Little and Large OER

Block 2, Activity 11: The advantages and disadvantages of big and little OER

little and largeThe Openness Creativity Cycle (2012) , written by Martin Weller, suggests that there is a feedback loop for scholars operating in a digital and networked environment. When scholars practise ‘open scholarship’ they produce open educational resources which contribute to an iterative creative process that benefits themselves and others.

Many OERs are developed through large scale institutional projects, such as The Open University’s OpenLearn, and this ‘big OER’ approach has advantages. The cumulative expertise, access to resources, brand impact, global reach and so on.

However there are issues regarding the funding and sustainability of this form of OER. Weller’s ‘little OER’ offers a different way to think about OERs and Open Educational Practises (OEP) more broadly.

If scholars engage in OEPs then public engagement and outputs from university academics takes on a different form to the traditional. The motivation of open scholars to engage in collaborative work with colleagues means a ‘long tale’ (Anderson 2006) of outputs is created almost forever available through the internet. The input/start up costs are low but through the web and social media tools the outputs can be of high quality and accessible to an almost infinite audience.

OEPs in the form of ‘little OERs’ also contribute to the academics’ development of their ideas and research. This can  contribute to more traditional university outputs such as journal articles or books (which of course could be published in an open format too!). An issue must be how to make others aware of the resources created in a web saturated with content. Crucially, within universities, a culture needs to evolve that values academics working in this way to enable the approach to flourish and for the feedback loops to operate.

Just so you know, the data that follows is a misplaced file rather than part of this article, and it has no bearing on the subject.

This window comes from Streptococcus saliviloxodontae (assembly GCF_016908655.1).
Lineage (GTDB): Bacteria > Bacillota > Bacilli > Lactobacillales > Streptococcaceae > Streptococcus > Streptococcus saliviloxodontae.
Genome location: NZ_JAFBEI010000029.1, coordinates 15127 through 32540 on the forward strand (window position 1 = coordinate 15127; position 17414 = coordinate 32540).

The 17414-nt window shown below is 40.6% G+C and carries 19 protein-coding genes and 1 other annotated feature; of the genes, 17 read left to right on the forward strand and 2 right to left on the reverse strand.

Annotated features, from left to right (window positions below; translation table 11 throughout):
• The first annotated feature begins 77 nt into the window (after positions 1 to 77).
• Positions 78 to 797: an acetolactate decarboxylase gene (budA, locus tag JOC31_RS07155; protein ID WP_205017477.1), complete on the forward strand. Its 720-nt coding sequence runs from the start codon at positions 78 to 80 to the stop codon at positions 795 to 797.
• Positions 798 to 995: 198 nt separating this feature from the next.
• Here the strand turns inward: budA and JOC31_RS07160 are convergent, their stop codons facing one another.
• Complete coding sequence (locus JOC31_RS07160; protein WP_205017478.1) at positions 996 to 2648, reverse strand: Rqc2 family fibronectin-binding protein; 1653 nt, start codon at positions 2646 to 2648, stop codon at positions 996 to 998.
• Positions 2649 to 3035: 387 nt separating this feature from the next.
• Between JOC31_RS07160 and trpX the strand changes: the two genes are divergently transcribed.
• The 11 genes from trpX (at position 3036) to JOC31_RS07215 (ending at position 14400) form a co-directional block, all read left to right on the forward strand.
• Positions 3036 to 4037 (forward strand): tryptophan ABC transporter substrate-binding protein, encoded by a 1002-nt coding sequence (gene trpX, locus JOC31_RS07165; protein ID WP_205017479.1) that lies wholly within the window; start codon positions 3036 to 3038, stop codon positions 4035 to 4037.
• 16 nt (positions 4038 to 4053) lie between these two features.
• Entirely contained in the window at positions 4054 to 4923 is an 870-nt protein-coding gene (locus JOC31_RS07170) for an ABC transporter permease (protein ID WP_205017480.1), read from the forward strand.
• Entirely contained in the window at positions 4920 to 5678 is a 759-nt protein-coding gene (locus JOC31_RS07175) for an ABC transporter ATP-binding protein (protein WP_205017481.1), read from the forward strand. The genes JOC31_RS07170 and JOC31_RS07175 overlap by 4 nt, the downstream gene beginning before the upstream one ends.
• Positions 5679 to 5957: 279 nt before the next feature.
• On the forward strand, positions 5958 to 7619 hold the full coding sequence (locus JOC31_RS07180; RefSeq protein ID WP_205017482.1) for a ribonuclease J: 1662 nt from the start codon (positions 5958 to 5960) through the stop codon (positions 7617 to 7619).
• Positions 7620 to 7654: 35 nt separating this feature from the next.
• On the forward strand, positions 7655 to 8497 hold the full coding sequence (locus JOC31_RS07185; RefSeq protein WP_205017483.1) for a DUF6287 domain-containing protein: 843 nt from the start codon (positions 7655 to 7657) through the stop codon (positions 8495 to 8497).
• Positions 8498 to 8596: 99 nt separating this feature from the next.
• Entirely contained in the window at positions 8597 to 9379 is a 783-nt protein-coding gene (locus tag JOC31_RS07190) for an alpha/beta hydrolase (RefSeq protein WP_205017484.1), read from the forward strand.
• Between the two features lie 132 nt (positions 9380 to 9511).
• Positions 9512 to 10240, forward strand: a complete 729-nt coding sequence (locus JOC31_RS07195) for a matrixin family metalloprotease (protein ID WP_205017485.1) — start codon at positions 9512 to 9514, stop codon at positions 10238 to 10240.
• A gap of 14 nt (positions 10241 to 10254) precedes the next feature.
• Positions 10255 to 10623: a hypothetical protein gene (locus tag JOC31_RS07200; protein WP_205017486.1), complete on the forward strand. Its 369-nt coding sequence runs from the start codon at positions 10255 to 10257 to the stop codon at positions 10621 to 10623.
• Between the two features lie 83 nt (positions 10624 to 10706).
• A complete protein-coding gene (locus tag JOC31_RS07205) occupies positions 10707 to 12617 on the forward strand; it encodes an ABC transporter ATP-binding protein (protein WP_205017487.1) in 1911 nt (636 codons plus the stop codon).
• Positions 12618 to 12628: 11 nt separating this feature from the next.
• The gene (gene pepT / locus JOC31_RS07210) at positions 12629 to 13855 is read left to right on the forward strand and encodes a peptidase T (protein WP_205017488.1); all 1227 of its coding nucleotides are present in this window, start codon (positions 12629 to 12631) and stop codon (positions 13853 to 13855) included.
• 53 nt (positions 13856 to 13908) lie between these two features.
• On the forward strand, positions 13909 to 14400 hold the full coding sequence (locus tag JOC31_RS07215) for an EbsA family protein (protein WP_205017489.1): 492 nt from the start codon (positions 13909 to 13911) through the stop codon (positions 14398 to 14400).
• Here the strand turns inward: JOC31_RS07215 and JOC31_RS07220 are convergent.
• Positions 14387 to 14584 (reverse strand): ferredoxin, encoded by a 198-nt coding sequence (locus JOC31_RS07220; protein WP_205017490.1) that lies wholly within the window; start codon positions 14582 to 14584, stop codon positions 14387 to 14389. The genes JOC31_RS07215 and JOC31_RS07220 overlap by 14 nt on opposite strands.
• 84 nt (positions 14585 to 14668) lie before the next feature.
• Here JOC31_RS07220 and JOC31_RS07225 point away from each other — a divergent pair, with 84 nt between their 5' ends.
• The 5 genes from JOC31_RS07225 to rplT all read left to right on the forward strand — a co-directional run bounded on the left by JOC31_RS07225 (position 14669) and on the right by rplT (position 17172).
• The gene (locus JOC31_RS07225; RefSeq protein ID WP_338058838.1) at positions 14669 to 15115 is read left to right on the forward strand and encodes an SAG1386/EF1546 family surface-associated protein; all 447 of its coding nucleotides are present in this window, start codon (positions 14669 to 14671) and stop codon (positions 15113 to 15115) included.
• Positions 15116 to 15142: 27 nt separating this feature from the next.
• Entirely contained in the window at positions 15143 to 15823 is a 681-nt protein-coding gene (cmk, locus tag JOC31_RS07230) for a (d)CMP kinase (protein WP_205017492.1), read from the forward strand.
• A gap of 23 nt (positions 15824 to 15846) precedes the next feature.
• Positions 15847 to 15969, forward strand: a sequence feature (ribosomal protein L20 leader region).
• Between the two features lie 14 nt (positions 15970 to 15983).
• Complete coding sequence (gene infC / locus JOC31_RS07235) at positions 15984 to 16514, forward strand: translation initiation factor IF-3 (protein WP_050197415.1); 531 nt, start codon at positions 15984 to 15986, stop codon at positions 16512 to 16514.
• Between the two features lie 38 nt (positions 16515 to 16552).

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4 thoughts on “Little and Large OER

  1. katkander

    There is another issue with encouraging teachers – institutes have to allow for the opportunity to fail. We hear about the innovators who use wikis to create COPs, Blogs for reflective thinking, but what about the teacher who tries to use technology to engage students only for students to say they don’t think games, blog or social media belong in a formal learning environment on their end evaluations. This has happened in courses where I teach. The motivation for teachers to experiment in a commercial open-access (in terms of who can do the course – not OER) course may not continue if teachers feel they have to get it perfect first time out of the gate.
    By choosing this module or masters’ we are already expressing a willingness to and an understanding that LTs are an expected element, but what about for other, more traditional subjects?

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    1. erithacusrubecula

      I hear you. Don’t you find though that most teachers are just too burdened with ‘normal’ work that they don’t have the time and/or energy to ‘play’ and ‘explore’ possibilities with OER. I mean I have a very dumb suspicion that I could probably do a MUCH better job at teaching maths if I subscribed all my students to the brilliant explanations of Khan Academy and then have them do some of the drills through that. However, I resist doing it because I’m not 100%, or even 85% or even 60% sure that it will work and I would want to ‘play’ and ‘try it out’ and do some wee action research with some pupils, or some pupils some of the time, to see if it really is what I suspect it is. And the reason I don’t, is because of time. Time really is one of the most precious resources 😦

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